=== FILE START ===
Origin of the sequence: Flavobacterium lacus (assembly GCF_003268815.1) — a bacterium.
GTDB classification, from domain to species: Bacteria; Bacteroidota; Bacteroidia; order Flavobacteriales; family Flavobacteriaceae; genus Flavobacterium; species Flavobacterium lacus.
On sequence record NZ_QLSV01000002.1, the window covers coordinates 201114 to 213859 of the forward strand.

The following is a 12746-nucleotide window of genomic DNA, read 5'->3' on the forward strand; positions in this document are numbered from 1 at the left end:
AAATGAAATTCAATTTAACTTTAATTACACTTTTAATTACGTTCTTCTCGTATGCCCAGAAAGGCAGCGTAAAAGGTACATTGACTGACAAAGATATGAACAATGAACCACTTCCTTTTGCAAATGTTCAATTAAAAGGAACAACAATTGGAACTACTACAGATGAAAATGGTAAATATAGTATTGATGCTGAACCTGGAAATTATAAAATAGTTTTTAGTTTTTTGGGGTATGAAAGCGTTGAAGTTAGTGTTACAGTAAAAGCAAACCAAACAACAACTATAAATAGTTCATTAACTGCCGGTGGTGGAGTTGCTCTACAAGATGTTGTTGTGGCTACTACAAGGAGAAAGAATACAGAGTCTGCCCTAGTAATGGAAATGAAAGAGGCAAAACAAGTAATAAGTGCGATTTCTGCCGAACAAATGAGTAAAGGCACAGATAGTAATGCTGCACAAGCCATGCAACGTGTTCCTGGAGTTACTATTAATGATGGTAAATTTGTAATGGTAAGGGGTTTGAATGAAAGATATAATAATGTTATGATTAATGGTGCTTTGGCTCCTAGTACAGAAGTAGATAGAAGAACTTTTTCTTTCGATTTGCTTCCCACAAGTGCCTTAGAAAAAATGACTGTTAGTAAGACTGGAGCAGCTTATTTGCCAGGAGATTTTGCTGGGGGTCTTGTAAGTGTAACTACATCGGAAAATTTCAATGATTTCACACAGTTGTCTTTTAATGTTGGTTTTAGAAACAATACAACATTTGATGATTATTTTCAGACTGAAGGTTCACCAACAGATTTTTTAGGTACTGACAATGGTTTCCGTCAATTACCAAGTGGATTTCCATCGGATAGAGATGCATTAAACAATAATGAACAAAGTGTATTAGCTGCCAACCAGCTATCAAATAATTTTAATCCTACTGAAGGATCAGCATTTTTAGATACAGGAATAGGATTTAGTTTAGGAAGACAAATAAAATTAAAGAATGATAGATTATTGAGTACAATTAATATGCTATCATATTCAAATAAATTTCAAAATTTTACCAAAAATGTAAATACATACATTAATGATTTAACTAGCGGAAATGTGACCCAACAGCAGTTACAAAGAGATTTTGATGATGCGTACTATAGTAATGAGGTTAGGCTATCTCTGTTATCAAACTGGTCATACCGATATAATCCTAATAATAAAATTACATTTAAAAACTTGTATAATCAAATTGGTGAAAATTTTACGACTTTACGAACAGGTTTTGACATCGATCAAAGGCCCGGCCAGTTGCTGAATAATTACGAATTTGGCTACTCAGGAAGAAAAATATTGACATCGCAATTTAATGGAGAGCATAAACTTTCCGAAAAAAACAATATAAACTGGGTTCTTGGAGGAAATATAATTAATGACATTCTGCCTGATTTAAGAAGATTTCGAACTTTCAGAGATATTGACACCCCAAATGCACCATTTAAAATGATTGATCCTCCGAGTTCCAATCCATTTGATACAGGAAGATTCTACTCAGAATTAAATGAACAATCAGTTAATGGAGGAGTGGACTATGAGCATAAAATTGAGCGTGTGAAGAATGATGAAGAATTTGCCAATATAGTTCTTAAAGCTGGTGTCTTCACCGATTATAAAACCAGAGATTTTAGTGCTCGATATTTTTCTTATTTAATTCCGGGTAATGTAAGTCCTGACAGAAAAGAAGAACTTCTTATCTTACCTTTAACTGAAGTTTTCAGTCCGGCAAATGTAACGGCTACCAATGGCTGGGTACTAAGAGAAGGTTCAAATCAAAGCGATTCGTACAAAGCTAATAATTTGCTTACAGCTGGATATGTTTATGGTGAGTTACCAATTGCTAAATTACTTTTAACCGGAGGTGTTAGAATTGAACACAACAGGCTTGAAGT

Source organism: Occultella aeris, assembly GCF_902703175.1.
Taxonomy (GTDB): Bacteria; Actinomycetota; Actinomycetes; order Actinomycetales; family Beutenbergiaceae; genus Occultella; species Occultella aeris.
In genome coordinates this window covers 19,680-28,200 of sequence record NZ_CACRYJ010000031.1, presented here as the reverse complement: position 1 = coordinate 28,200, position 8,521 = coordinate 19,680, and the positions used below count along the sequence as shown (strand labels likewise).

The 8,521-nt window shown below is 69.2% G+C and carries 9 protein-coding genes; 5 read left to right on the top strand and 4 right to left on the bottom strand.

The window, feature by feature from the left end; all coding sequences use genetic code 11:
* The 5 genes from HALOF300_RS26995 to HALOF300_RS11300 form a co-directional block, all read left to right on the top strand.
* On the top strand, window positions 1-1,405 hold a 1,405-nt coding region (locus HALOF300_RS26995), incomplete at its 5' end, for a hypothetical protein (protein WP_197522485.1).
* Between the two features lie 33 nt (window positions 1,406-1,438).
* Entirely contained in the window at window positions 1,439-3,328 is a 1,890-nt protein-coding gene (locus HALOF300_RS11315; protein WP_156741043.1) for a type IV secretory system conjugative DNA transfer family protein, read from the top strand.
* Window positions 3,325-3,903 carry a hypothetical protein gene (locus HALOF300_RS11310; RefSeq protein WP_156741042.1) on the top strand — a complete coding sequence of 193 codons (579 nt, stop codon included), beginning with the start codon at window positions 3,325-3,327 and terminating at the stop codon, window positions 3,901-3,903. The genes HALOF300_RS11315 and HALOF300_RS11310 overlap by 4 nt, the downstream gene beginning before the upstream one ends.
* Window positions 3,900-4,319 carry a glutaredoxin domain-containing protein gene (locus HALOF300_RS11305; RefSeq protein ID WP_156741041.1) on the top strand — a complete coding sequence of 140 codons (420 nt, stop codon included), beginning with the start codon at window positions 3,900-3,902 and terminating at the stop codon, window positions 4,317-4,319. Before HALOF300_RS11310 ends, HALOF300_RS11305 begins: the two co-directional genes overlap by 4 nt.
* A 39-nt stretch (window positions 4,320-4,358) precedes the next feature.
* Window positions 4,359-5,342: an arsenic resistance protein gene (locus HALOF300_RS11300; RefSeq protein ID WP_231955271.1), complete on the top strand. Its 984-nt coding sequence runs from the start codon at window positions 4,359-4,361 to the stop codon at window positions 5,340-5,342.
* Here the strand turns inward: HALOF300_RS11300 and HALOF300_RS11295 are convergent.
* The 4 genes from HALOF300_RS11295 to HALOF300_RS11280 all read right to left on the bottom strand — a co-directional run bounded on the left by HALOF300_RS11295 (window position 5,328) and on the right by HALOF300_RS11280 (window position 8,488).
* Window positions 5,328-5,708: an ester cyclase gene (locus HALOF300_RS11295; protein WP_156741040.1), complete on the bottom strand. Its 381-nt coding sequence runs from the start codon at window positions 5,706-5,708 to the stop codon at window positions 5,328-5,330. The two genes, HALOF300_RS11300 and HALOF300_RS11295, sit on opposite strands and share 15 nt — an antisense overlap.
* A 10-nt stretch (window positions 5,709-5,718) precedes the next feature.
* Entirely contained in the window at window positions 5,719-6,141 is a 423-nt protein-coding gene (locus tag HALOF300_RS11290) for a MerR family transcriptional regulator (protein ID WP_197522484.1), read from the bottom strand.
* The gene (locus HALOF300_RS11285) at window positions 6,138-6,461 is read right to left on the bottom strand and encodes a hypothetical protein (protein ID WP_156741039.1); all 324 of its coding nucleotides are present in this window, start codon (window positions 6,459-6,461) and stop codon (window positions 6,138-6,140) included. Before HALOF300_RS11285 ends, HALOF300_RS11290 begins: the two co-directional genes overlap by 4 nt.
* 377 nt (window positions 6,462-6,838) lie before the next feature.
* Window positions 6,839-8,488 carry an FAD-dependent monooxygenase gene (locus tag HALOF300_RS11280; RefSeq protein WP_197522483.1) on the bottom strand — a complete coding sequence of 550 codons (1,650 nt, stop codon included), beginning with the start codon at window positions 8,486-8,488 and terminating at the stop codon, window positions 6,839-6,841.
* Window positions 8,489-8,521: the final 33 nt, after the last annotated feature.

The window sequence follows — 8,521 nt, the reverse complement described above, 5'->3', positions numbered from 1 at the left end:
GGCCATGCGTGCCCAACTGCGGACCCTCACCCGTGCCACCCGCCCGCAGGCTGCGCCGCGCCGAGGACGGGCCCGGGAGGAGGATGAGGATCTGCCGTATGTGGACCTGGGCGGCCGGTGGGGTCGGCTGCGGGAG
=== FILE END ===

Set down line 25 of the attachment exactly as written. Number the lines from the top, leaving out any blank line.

* 377 nt (window positions 6,462-6,838) lie before the next feature.